Support for Graphical Modelling in Bayesian Network Knowledge Engineering: a visual Tool for Domain Experts




НазваниеSupport for Graphical Modelling in Bayesian Network Knowledge Engineering: a visual Tool for Domain Experts
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2.3Knowledge Engineering for BN construction


In this section I summarise the literature regarding KE, a process the proposed approach in this thesis is designed to support. I describe two aspects of the KE process, namely knowledge elicitation from experts and learning the structure from data.


The construction of a BN falls under the more general discipline of KE of Mathematical Modelling. KE of a BN is the actual process of designing and structuring the BN model.


Both parts of a BN model, i.e. the qualitative (structure) and quantitative (parameters), can be learned through elicitation of knowledge from experts, or by an automatic algorithm, or through the combination of the two. In learnt networks, the final network is selected using statistical measures in a process called model selection. In elicited networks the final network is selected using a process called model assessment, where the experts need to decide whether the model is satisfactory.


KE through elicitation of knowledge from experts is a process of construction of a model that captures the essentials of the experts’ perceptions of the world. It is not a process of extraction of a pre-existing structure [44, 58]. Helsper and van der Gaag [44] propose to capture the knowledge of a domain into an ontology, in which the structural assumptions of the domain are explicitly represented in some way.


Whether the structural assumptions are represented explicitly by an ontology or not, the process of designing a BN through elicitation of knowledge from experts involves the following [18, 26, 44, 68]:


  1. Specifying the qualitative part, i.e. a set of graphical modelling decisions based on structural assumptions consisting of:

    1. Identification of the variables that are of importance and their possible values.

    2. Identification of the relationships between the variables discerned and their expression in a graphical structure.

  2. Specifying the quantitative part, i.e. a set of parameters for each node.

  3. Assessment of the network.


In principle, the tasks of identifying the structure, identifying the probabilities and assessing the network can be performed successively. However, in its initial steps, the purpose of the process is to learn and to plan. To this end, the process of KE iterates over these tasks, where in early cycles a very simple prototype of the model is developed. The iterations within the process of KE gives the DEs time to gain knowledge about BN technology and what it enables, and provides the BN-expert with time to gain understanding of the domain. In addition, this iteration is required because there is a great deal of interplay between the different tasks. Every decision regarding one task can affect the other tasks. Only when the experts are satisfied with the model as an operational version will future cycles become new versions [26, 58].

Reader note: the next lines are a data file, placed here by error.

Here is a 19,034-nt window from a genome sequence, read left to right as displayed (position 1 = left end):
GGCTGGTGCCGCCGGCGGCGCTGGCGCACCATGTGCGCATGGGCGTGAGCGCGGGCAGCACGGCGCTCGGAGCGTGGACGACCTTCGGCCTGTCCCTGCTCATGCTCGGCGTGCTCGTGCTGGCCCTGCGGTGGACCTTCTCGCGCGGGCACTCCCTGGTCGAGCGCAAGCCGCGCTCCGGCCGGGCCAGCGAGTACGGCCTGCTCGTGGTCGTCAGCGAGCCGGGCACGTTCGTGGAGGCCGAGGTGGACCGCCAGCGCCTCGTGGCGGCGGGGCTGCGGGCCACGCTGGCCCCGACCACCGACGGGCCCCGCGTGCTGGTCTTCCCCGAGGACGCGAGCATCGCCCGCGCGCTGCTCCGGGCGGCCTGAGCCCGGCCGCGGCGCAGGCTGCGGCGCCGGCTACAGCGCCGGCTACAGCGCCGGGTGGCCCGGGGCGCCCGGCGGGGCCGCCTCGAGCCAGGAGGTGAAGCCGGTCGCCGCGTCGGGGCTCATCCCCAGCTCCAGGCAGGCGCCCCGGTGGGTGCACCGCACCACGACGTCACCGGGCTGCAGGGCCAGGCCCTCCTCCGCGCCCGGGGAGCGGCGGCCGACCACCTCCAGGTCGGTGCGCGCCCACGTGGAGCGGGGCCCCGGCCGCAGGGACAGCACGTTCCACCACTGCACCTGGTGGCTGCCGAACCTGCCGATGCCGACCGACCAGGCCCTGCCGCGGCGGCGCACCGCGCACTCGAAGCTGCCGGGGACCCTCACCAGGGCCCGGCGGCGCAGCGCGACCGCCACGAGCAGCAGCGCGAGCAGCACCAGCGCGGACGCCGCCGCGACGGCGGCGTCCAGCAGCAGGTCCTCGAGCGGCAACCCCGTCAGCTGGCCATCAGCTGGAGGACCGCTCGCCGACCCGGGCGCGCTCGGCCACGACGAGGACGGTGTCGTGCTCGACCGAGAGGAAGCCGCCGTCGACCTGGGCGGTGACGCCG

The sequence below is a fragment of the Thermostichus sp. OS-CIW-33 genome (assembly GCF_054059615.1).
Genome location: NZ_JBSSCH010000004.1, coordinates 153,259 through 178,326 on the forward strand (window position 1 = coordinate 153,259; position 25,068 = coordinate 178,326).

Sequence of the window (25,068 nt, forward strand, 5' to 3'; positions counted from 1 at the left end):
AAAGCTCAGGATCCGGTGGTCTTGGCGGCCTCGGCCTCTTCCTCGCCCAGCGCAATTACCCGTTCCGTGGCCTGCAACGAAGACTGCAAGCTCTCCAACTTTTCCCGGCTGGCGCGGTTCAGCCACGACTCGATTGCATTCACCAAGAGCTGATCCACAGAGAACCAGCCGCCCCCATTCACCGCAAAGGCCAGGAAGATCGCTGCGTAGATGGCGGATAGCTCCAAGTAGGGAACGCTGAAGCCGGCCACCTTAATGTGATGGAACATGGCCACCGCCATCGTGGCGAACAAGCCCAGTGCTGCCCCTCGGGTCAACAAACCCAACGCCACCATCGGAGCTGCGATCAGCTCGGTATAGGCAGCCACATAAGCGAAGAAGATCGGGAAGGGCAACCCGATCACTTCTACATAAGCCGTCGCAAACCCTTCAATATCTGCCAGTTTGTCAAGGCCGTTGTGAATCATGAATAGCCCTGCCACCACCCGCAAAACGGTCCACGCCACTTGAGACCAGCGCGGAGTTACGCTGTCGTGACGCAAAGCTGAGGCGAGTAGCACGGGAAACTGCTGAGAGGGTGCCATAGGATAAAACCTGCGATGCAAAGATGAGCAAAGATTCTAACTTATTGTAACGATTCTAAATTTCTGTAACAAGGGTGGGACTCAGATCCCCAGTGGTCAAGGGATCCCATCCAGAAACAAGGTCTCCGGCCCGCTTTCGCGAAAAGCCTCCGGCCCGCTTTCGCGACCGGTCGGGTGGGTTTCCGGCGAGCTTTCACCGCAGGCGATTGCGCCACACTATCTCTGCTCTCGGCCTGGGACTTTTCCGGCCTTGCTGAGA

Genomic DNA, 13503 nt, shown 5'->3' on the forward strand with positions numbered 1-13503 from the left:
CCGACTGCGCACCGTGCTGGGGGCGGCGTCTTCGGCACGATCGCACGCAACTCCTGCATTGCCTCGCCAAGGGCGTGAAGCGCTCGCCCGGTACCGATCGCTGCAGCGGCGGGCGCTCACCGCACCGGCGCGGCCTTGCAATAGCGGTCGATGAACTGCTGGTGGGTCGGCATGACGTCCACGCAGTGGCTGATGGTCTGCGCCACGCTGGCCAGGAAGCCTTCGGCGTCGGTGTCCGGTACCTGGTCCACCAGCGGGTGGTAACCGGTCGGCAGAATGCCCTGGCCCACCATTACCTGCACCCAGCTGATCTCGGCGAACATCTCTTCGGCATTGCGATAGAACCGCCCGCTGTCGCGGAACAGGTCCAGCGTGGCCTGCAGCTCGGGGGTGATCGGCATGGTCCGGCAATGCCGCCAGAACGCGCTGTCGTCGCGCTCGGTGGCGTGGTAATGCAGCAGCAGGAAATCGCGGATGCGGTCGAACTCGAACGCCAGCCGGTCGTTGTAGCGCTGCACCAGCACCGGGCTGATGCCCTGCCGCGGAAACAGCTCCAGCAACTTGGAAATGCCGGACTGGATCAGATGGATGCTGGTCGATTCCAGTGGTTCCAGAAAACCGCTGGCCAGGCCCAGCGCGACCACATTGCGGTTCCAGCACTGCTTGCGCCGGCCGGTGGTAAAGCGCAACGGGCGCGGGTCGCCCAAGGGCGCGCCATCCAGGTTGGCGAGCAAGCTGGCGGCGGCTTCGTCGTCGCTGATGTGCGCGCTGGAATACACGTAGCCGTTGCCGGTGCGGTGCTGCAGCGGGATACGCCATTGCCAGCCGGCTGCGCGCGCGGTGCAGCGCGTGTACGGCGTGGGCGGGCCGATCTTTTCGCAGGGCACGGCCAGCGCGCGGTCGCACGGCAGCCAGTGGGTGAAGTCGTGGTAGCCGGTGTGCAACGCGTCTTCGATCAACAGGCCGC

2.3.1Graphical elicitation


Structural assumptions and graphical modelling

The first step in building any mathematical model of a system is to model the domain, that is:

      1. To identify the concepts in the system to be modelled. These concepts are the elements in the system that the expert wants to measure, control, manipulate or reason about.

      2. To identify what the relationships between the different parts are. These are called the structural assumptions of the domain because they are used to form the structure of the model, and can explicitly be represented by ontology [44].


The next step is to translate these structural assumptions into the specific syntax of the mathematical model. In BNs syntax, one has to translate these assumptions into Graphical modelling decisions according to the structural assumptions of the domain. These include: choosing the relevant concepts, translating them into variables, and deciding on their possible values and the relationships between them. Occasionally, these two notions can be confused with each other (section 5.2.3).